Children have such a natural aura of innocence about them which makes them all the more dangerous. Many works have dwelled on this human trait, and many with great success. The cliché of children in danger is just as common as children being the danger. It makes the viewer consider the possibility of having to guard oneself against what they should be protecting. Where does humanity lie when the “innocents” are the greatest predators?
KIDDIES EN MASSE
Just one evil/possessed/corrupted child is terrifying; now imagine a swarm of them. A brood of blood thirsty brats surrounding you and staring you down, knowing you can’t hurt them, and even if you did they’d still out number you. Personally I’d rather deal with zombies.
This particular ploy seems to take advantage of the consequential fear about over-breeding. Consequences are just as frightening as demons, but even more real and likely to destroy a person. Karma is a mother fucker.
WHY SO SCARED?
Perhaps it’s common to see children displayed as angelic perfection, and we are hardwired (1 part biological, 1 part social) to believe that. Children are supposed to be cared for by us, and we are supposed to want to do it. The sake of humanity and “humanity” depend on it. Not meeting those responsibilities can destroy the person the child becomes which may cause a long chain destroyed lives to carry on into that unknowable future; and that’s what makes children are so goddamn terrifying.
It Starts With Mom
Mom occasionally read Stephen King’s short stories to us before bed time. It wasn’t a sadistic act on her part, more like the givings in of a mother who just wants her children to go to bed fortheloveofGod. It wasn’t her fault that my brother and I so desperately wanted more of the horrors that she would try to hide from us despite her own dark curiosity.
My brother and I grew up during the Goosebumps reign of kiddy terror, which suited us for a time. The stories weren’t nearly involved as the adult horrors that neither of us understood but were attracted to nonetheless, and the series did relieve our mother of some guilt about immersing us in what we (supposedly) weren’t ready for.
Ready For What?
It’s safe to say that life is not safe, especially for children. Ideally the universe would be a fair place without any violent disorders and tragic thoughtlessness. However, people seem to thrive on strife and often use it to manipulate others in arguments and advertisements. It’s possibly one of the excuses as to why religions were conceived since peoples needed some kind of “control” over the agony of living.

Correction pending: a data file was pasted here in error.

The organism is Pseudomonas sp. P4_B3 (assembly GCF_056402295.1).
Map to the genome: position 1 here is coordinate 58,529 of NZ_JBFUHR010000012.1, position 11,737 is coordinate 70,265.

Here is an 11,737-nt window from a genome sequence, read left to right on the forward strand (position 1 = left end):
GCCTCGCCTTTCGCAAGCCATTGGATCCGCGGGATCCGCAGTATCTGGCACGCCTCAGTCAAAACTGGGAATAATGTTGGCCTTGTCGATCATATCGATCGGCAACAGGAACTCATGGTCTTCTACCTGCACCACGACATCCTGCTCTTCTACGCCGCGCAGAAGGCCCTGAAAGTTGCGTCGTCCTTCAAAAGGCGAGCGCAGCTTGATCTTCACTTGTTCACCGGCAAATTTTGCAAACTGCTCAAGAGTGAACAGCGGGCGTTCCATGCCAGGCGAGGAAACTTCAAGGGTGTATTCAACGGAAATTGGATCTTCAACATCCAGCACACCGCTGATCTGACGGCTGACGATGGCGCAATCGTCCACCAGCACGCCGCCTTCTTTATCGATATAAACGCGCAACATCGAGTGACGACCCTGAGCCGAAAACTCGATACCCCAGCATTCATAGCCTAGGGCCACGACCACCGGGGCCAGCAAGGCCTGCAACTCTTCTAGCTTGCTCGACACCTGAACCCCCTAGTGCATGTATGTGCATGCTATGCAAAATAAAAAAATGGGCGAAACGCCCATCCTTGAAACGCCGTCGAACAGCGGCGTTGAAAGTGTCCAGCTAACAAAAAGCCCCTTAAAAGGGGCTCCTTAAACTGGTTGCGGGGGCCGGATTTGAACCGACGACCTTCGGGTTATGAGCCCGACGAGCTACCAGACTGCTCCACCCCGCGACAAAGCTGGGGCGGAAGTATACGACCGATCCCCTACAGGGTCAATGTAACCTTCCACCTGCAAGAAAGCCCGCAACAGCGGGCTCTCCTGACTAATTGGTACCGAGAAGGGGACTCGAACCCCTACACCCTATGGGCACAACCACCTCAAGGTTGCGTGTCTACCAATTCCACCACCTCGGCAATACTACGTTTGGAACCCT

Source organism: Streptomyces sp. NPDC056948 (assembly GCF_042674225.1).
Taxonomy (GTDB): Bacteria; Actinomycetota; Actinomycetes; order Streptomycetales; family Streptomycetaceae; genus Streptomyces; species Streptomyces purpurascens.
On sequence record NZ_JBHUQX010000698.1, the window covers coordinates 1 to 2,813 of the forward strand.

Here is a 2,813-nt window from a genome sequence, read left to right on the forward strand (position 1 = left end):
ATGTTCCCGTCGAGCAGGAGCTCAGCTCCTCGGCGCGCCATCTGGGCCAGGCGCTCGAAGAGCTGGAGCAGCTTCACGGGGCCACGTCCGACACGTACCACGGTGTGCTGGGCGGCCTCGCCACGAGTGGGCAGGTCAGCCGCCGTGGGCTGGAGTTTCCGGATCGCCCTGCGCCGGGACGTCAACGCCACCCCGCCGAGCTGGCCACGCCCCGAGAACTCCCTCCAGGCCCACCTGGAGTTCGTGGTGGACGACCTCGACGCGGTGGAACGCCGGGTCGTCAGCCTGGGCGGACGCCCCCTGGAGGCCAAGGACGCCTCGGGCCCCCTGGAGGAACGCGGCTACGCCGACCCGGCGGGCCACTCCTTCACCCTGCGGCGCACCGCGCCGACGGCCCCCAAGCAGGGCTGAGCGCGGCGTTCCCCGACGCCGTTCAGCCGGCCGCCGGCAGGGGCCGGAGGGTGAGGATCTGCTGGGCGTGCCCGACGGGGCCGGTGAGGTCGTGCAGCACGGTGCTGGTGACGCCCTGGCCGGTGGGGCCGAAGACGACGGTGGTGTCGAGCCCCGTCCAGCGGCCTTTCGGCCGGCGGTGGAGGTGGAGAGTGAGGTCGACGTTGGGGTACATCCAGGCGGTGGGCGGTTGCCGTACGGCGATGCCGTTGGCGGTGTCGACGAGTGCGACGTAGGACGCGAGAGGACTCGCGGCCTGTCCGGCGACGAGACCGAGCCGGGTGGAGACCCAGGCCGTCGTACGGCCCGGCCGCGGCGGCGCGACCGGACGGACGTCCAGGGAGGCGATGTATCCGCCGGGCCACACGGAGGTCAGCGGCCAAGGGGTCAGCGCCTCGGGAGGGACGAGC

Dwelling on all of the evils and unfortunate events of life isn’t a very good way to cope, nor is wise to focus entirely on “good” things. There should be a sort of balance of light and dark in everyone, though that can seem just as impossible as obtaining perfection.
Rushing the Inevitable
Mom didn’t really want to expose us to the bleak imaginations of others at such young ages, but she also didn’t want us to become victims to the masked monsters of the world. I believe she felt that letting in those interpretations of the dark would somehow enlighten us.
She did feel badly about it at times, especially if one of us had a nightmare. After a while I stopped telling her about the evils in my sleeping world. I didn’t like making her feel guilty, plus I was never quite able to articulate how fascinating those nightmare became.
I happen to be one of those snooty fellows who have a great deal of love of those strange things that linger in shadow. This isn’t a fascination with monsters or Satanism, as much as it is a curiosity about what they symbolize and what it is about those elements that make us so anxious.
This is not a general look at horror, but a specific kind of suspense related genre, the Dark Fantastic. Dark Fantasy has a vague yet appropriate definition, but for the intent of this blog let’s define the Dark Fantastic as a genre of horror fantasy that focuses on the dark (and often ironic) aspects of the human psyche. What I hope to do is come up with a series of works (film, literature, music etc.) along with some of the creators of work that center on the Dark Fantastic.
Overall, my goal is to dig into the collected human experience about what it is about ourselves that makes us feel frightened, and yet so intrigued.